Let me give you an example…a user comes to the portal or your own enterprise service catalog for that matter, and requests an application environment made up of 3 tiers of servers. CF2 takes that request, validates it and then goes about the provisioning of the service. It determines that a business rule exists that says oracle database servers can only be provisioned to certain clusters to comply with licensing limitations so it identifies those clusters and then determines the one w/ the most capacity available based on real-time capacity and utilization information and provisions the db tier to that cluster. It then provisions the web tier onto the cloud area with not only the right capacity but with the correct network paths and then joins the web servers to a load balancer pool. Ultimately the entire service is provisioned, the user notified and the ongoing management of that service's lifecycle begins. We’ll dig into this in more detailed use cases shortly but the key takeaway here is the integration of the user data, the business rules and policies, with the real time infrastructure data and analytics to fully automate cloud service delivery and management. How is that different? on numerous occasions we’ve engaged with enterprise accounts that have put a service catalog on top of their virtualized infrastructure. The user requests a server or application which kicks off an email to the engineering team who take the request and determine the right location and configuration for the workload by looking at their vCenter UI, checking their capacity planning spreadsheets, requesting IP addresses from the network team and then manually creating and configuring the vm’s to fulfill the request. They then go update the ticket which kicks off an email to the requestor that their servers are ready to go. What they generally find is this not a scalable model and it really doesn't substantially decrease service request fulfillment times which leads to user dissatisfaction and in some cases lines of business going directly to Amazon for their workloads cutting out IT completely.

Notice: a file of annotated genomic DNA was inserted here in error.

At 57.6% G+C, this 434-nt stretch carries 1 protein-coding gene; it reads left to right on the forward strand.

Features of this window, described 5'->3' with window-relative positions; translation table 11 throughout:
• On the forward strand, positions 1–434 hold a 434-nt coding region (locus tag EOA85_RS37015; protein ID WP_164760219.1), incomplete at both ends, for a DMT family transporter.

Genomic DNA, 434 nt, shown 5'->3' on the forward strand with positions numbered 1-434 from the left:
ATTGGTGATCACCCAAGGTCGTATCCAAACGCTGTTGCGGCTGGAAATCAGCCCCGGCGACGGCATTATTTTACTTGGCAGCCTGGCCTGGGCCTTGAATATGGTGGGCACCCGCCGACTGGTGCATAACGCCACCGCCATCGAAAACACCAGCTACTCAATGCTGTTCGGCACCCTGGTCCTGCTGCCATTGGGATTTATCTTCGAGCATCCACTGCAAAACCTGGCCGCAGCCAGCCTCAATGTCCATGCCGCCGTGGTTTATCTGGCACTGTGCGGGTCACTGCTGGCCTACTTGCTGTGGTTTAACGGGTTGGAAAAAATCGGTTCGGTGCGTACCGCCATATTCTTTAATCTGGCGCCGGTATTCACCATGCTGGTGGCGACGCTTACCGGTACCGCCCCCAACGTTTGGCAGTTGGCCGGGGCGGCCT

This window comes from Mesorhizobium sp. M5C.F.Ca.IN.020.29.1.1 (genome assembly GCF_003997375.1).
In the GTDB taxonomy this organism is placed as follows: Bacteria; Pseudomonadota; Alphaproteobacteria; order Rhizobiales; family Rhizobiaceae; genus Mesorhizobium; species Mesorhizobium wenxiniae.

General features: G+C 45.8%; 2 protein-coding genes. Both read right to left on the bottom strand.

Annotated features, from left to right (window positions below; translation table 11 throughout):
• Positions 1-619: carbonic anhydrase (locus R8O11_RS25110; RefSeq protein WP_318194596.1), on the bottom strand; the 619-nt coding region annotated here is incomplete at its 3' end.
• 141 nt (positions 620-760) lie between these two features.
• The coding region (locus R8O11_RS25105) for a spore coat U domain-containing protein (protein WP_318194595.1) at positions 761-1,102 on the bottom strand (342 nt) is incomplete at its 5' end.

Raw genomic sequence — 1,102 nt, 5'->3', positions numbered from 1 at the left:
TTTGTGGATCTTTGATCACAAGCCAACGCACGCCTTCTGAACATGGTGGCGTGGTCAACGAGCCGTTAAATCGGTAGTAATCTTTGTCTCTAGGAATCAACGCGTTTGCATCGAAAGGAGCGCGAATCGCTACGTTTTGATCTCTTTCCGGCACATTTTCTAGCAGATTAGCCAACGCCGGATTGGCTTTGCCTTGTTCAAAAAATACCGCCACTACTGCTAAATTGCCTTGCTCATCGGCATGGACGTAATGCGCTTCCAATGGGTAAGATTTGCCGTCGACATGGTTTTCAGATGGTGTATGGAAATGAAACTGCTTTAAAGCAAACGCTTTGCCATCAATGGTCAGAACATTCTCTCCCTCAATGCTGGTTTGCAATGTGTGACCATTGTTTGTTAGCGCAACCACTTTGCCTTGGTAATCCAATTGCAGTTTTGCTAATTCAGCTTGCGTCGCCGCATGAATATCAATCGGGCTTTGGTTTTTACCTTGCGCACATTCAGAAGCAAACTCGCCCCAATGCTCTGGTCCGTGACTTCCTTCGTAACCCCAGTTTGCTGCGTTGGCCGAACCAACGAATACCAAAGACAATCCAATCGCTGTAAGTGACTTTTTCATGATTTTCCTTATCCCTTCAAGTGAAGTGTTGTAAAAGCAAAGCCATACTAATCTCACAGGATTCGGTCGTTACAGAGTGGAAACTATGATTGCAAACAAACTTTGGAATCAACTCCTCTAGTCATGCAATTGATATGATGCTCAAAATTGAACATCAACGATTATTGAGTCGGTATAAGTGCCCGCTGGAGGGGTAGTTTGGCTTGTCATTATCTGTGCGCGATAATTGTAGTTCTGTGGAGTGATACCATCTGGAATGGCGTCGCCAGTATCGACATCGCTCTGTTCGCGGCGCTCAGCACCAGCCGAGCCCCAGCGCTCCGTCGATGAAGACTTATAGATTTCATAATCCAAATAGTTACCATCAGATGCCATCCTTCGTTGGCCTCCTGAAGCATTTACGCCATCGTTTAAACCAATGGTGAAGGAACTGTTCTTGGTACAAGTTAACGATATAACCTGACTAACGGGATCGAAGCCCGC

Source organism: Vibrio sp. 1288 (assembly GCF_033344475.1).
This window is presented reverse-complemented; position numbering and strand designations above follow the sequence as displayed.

• So let’s dig into the CloudForms solution by taking a look at it from a high level. As a cloud management platform CloudForms delivers the key capabilities required to enable private and hybrid clouds, and to manage your infrastructure as a service. First and foremost providing your users with “self-service” to fully automate the provisioning of new workloads and applications within your business rules as well as to manage and operate those workloads throughout their lifecycle. In addition to enabling self-service, and this is unique to CloudForms, are a fully integrated set of cloud optimized infrastructure management capabilities that alone are super valuable but in combination with self-service cloud enablement provide the highest levels of automation. The key differentiation here is tying the user supplied data from the self service request together with your business rules AND the real-time data from the infrastructure to fully automate the end to end lifecycle of that service. So what does that mean?